The new member states were deeply disappointed by the delay to the SIS II timetable. There was some strong support for the Portuguese proposals to integrate the new member states into SIS I+. A number of member states underlined that an effective Task Force was critical to the SIS II implementation timetable; some stressed that work to explore the Portuguese proposal should not detract from continued focus on implementation of SIS II or result in further delays. The presidency achieved agreement to the Council Conclusions.

There was debate on the draft Framework Decision on taking account of convictions in new criminal proceedings. However it remained clear that the detail of Article 3 needed further work, in particular in relation to the exceptions to the obligation to assimilate foreign convictions into national systems. The presidency hopes to finalise the text at the December JHA Council.

The presidency called for political agreement to a compromise proposal on civil protection, which limited Community financing of transport and equipment to third country assistance and included the possibility of reimbursement to the Community budget. There was some agreement around the table, however the UK rejected the compromise because it blurred the clear member state responsibility for civil protection. The UK commented that the Commission's role in helping cooperation between member states was welcome, as was improving interoperability of member state assets, however we could not agree the Instrument with the contentious articles. The Government insisted that while all member states agreed that solidarity was critical and helped each other in practice, the proposed measures were not the way to strengthen our systems. The presidency agreed to send the item back to Coreper for further discussion.

The presidency outlined the progress made in the proposal to establish a European Union Fundamental Rights Agency and, unexpectedly, pressed for political agreement. As a result, several member states stated their positions and concerns with the proposal. The UK made it clear that the agency should be focused solely on Community law and with no third pillar remit. The presidency confirmed that discussions on the proposal would continue at Coreper level.

In considering the management of future negotiations on the draft directive proposing criminal penalties to enforce intellectual property rights, member states were split as to whether there was a need for further legislation at this time and whether it was appropriate to continue discussions on the directive pending the ECJ judgment on maritime pollution, which should address the scope for Community action in relation to criminal matters. There was agreement that the scope of any instrument should however be limited to those intellectual property rights harmonised at Community level. The presidency concluded that work would continue on that basis at expert level both on the need for legislation and on the substance of the proposed directive, but without prejudice to a final decision on the legal base.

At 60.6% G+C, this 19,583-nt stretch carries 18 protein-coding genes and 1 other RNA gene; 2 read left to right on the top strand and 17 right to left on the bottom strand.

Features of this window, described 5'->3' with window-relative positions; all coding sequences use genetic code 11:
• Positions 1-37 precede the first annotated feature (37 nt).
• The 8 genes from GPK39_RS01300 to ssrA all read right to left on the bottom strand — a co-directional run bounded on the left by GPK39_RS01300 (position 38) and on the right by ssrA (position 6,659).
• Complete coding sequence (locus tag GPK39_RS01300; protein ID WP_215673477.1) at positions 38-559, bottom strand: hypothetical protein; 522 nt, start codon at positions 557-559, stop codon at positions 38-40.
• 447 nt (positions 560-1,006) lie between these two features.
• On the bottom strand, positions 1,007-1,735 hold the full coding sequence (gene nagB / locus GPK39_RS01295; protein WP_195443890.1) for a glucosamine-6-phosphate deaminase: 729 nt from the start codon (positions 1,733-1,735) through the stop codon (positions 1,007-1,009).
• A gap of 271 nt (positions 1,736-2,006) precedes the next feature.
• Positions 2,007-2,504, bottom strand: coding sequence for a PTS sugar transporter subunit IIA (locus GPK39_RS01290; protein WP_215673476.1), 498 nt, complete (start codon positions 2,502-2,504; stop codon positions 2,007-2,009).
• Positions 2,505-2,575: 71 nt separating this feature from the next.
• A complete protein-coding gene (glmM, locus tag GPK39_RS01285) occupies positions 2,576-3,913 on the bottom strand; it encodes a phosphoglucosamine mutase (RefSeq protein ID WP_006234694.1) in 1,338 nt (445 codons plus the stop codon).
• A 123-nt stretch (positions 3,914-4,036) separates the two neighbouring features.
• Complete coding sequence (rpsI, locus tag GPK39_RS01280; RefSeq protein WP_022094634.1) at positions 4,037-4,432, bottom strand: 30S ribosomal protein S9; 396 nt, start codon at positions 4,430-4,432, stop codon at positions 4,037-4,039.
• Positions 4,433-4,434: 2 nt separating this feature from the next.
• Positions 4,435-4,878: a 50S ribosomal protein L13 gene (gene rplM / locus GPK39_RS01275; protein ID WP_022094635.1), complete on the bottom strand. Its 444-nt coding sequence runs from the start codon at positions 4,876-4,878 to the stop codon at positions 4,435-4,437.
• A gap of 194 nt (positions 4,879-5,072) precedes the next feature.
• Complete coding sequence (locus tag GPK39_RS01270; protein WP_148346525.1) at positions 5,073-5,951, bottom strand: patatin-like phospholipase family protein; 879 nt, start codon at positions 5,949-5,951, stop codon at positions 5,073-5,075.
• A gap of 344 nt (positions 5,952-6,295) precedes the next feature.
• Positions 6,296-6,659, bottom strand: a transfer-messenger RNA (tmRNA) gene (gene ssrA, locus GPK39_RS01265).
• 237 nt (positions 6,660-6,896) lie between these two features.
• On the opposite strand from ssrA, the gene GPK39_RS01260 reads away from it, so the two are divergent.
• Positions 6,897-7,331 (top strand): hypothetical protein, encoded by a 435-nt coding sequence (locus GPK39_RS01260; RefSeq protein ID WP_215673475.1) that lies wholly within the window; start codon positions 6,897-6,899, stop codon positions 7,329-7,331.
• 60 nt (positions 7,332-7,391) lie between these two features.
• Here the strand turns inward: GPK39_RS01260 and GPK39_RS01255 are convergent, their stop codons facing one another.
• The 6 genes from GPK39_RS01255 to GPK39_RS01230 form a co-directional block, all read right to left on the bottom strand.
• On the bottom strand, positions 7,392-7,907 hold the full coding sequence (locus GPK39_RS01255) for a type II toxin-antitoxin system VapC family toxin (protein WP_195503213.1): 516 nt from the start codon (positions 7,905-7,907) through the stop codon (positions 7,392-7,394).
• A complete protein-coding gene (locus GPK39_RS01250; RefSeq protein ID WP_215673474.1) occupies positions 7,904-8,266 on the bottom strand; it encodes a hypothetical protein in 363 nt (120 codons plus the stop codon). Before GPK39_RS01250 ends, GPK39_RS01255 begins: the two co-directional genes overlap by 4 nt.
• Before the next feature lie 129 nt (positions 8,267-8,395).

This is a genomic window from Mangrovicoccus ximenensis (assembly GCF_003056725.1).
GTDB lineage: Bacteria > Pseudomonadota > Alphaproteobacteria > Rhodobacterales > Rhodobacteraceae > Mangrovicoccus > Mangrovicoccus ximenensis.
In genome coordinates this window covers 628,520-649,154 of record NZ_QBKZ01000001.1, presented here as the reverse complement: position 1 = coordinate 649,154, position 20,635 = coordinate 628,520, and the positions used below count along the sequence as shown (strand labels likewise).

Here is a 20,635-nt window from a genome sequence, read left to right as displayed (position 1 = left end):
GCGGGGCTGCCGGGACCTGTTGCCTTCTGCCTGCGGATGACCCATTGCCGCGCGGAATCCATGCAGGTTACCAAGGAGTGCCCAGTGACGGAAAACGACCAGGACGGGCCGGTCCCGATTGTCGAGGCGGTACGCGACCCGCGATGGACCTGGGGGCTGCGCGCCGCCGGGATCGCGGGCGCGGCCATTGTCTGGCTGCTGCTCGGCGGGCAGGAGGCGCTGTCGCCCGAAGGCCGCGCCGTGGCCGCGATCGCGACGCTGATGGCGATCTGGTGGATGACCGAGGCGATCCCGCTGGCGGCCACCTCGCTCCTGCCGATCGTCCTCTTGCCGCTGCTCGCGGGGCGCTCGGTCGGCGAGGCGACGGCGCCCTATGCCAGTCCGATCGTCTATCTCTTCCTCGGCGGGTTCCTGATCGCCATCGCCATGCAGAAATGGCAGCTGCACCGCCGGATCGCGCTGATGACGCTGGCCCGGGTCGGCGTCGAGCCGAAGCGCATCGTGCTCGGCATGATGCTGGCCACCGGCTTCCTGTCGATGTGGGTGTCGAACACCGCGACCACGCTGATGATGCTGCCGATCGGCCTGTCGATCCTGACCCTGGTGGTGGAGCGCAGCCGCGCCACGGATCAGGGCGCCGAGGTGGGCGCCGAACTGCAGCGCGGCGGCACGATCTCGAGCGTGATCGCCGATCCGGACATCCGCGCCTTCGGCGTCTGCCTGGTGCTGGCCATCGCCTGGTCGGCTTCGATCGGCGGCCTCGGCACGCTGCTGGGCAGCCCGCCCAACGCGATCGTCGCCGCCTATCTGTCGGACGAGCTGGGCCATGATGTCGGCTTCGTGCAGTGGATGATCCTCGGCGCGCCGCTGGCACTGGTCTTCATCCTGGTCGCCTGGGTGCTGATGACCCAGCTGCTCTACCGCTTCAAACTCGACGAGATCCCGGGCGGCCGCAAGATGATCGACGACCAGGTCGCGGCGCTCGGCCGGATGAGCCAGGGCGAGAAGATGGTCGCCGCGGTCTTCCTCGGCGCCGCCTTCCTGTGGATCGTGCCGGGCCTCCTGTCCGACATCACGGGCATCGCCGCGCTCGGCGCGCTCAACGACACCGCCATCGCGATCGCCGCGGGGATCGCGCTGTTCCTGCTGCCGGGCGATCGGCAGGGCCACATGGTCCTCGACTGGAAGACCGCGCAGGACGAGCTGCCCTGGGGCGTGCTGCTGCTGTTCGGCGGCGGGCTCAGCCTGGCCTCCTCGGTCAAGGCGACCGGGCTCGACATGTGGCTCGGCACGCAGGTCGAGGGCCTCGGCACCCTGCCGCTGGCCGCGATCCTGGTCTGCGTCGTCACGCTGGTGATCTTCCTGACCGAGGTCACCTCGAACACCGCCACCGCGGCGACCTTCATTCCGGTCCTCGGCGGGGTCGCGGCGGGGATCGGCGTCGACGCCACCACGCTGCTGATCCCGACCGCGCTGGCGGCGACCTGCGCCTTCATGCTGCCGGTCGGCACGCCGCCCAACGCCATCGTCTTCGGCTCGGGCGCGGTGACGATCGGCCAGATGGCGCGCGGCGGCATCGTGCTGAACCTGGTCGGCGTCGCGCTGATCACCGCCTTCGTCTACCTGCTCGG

The draft council conclusions on reinforcing the southern external maritime borders were agreed without discussion.

There was discussion about visa waiver reciprocity and the Commission highlighted their successes with South African countries. The US was not abiding by an undertaking made during the Austrian presidency and there was some call for taking the first punitive steps, however other member states called for a more measured response.

There was no substantive discussion on visa facilitation and readmission agreements with Moldova. The presidency invited the Commission to draw up mandates.

Finally the European conference on active participation of ethnic minority youth in society was highlighted with requests for opinions on what more could be done to fight radicalisation, how politicians could learn from the young and how integration could be further promoted. This item will feature on future Council agendas.